The finance sector has re-emerged as the dominant force in political donations, led by Australia’s biggest financial institutions.
A breakdown of yesterday’s 2019-20 political donations data from the Electoral Commission shows the financial services industry was the biggest single contributor to the major parties in a year constrained by the pandemic.
The big banks, financial lobby groups like the Financial Services Council and major insurance and credit firms delivered over $1.6 million to the major parties, with around $900,000 going to the Liberal and National parties. The five major banks and their lobby group the ABA provided $870,000 of that, slightly favouring the Coalition, bolstered by the return of NAB to the ranks of donors.
The effort, in a difficult year for political fundraising, was timely, given the government’s eagerness to support the banking sector and ditch the Hayne royal commission recommendations.
The big four consulting firms have in recent years eclipsed the big banks in donations, but pulled back due to COVID in 2019-20, handing less than $500,000 to parties, with more than half — $276,000 — going to Labor federal and state branches.
The banks’ closest rival was the mining and energy sector, which contributed $1.1 million, with Clive Palmer contributing a further $5.9 million to his own party. Most mining and energy donations — $670,000 — went to the Coalition.
Unfazed by the pandemic, Woodside, which operates as a de facto arm of the Australian government, complete with Australian intelligence services working for it against developing countries, significantly increased its donations and handed over $330,000 to the politicians of both sides who labour so hard for it.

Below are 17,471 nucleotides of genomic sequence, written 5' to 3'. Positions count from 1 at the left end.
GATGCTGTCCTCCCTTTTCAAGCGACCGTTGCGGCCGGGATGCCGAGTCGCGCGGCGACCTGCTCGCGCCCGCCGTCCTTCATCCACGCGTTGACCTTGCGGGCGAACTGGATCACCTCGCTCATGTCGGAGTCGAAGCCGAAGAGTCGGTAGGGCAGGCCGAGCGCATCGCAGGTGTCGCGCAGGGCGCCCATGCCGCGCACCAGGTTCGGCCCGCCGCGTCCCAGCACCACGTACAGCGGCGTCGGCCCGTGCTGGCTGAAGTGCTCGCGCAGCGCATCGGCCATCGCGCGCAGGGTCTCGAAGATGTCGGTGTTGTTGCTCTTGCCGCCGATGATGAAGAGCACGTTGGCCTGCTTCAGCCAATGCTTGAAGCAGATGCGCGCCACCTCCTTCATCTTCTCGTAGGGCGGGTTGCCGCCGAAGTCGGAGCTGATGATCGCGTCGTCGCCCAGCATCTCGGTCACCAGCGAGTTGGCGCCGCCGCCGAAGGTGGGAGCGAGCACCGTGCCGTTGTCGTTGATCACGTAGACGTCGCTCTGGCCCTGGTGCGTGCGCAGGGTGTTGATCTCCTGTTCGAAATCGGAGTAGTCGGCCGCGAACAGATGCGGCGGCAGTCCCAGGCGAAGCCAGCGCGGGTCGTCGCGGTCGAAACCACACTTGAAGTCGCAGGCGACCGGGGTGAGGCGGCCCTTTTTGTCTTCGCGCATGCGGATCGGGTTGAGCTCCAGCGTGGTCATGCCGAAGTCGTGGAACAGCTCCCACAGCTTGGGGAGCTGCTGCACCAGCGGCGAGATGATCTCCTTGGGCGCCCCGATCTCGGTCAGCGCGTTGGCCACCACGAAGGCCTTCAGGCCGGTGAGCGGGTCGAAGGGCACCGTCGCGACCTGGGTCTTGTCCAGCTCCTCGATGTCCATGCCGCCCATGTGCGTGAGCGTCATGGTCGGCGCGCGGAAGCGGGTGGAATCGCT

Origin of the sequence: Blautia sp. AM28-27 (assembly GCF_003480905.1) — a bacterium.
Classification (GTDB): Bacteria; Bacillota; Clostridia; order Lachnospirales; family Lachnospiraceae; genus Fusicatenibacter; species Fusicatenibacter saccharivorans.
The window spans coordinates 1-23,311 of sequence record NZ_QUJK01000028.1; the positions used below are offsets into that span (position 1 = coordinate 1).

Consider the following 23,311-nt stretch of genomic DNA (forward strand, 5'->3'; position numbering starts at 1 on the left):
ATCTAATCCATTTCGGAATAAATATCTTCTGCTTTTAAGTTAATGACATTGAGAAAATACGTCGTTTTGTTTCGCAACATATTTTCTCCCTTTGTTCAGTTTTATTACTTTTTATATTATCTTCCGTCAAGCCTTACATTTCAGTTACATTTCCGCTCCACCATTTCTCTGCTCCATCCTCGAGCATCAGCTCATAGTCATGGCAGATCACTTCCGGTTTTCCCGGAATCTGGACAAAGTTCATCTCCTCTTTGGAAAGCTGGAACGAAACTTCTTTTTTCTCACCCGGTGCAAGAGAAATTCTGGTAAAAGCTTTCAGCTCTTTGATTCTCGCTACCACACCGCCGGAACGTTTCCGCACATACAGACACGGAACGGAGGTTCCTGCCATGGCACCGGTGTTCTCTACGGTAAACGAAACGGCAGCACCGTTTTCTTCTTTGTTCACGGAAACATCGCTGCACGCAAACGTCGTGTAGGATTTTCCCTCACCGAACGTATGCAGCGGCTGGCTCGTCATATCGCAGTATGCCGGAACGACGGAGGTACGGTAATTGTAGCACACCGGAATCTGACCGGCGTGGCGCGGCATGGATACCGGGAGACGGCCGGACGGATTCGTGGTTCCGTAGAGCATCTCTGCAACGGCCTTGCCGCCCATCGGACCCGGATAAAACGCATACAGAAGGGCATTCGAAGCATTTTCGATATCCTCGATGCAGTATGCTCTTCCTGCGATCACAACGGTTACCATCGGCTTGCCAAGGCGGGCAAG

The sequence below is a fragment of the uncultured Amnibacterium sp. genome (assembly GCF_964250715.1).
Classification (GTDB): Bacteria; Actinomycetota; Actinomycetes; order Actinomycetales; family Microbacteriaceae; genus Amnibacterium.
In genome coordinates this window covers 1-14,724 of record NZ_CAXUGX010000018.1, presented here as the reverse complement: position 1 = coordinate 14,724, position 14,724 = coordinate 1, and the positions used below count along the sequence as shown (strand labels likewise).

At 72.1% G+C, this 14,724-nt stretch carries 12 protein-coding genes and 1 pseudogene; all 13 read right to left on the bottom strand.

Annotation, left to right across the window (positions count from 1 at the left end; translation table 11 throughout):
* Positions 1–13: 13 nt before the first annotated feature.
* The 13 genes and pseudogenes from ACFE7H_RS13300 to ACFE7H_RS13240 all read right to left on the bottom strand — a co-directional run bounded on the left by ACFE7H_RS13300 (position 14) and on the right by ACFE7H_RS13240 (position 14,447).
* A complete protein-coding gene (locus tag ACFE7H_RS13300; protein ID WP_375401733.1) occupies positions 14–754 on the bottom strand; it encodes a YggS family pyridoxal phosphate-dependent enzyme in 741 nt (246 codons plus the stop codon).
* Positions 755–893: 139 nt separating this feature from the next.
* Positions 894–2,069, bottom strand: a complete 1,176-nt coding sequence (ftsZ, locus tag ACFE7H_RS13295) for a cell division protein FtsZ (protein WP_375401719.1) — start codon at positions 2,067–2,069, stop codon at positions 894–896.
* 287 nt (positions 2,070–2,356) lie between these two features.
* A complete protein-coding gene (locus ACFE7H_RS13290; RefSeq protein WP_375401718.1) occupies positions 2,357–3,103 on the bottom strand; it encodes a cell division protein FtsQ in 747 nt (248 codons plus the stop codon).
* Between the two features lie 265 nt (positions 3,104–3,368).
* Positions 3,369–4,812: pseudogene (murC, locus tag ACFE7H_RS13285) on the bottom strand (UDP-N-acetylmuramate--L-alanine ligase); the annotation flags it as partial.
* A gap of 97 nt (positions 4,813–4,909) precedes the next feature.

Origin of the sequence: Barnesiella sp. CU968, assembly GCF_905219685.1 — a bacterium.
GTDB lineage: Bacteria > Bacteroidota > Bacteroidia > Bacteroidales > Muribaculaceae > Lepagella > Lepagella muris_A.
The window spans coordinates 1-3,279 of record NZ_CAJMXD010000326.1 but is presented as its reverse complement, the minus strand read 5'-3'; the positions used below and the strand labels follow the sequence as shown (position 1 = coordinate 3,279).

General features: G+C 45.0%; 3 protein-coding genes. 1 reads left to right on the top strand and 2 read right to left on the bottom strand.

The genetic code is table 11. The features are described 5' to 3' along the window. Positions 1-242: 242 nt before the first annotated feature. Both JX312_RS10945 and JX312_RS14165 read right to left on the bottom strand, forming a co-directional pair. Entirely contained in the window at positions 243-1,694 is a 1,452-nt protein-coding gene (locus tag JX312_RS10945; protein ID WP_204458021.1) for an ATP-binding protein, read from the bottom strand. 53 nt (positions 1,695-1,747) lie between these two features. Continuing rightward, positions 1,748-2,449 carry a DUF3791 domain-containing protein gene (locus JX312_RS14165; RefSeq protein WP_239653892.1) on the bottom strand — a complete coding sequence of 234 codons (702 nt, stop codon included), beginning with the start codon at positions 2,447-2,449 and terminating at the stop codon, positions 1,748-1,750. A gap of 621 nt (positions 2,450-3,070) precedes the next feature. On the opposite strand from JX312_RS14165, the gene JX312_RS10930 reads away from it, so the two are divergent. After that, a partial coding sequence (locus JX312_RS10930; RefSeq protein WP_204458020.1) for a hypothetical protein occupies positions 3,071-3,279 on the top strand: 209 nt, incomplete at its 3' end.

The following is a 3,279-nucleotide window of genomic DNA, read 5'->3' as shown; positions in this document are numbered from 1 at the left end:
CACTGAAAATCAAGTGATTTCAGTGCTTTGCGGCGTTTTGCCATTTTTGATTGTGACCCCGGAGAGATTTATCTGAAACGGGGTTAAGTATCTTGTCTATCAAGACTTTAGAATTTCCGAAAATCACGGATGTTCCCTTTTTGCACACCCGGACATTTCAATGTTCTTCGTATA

The big hospitality lobby groups and gaming corporations — which Stephen Mayne covers off elsewhere today — were, as always, potent donors, coughing up just over $1 million.
The impact of the pandemic on donations is evident from a breakdown of the timing of contributions. By the end of December 2019, contributions had totalled just under $12 million. In the ensuing six months, only a further $6.1 million made it into party coffers, with donors giving less, and less often as the pandemic set in and lockdowns spread.
The right-wing SDA remains the most potent union contributor to Labor: the Shoppies gave $249,000 to Victorian Labor and $300,000 to NSW Labor. The left-wing United Workers’ Union gave $191,000 to Victorian Labor, while John Setka’s CFMEU Construction Victorian branch gave $174,000.
Queensland Labor received $200,000 from the Shoppies and $130,000 from another key right-wing union, the AWU, but both were overshadowed by nearly $320,000 from the United Workers. The SDA also handed $200,000 to WA Labor.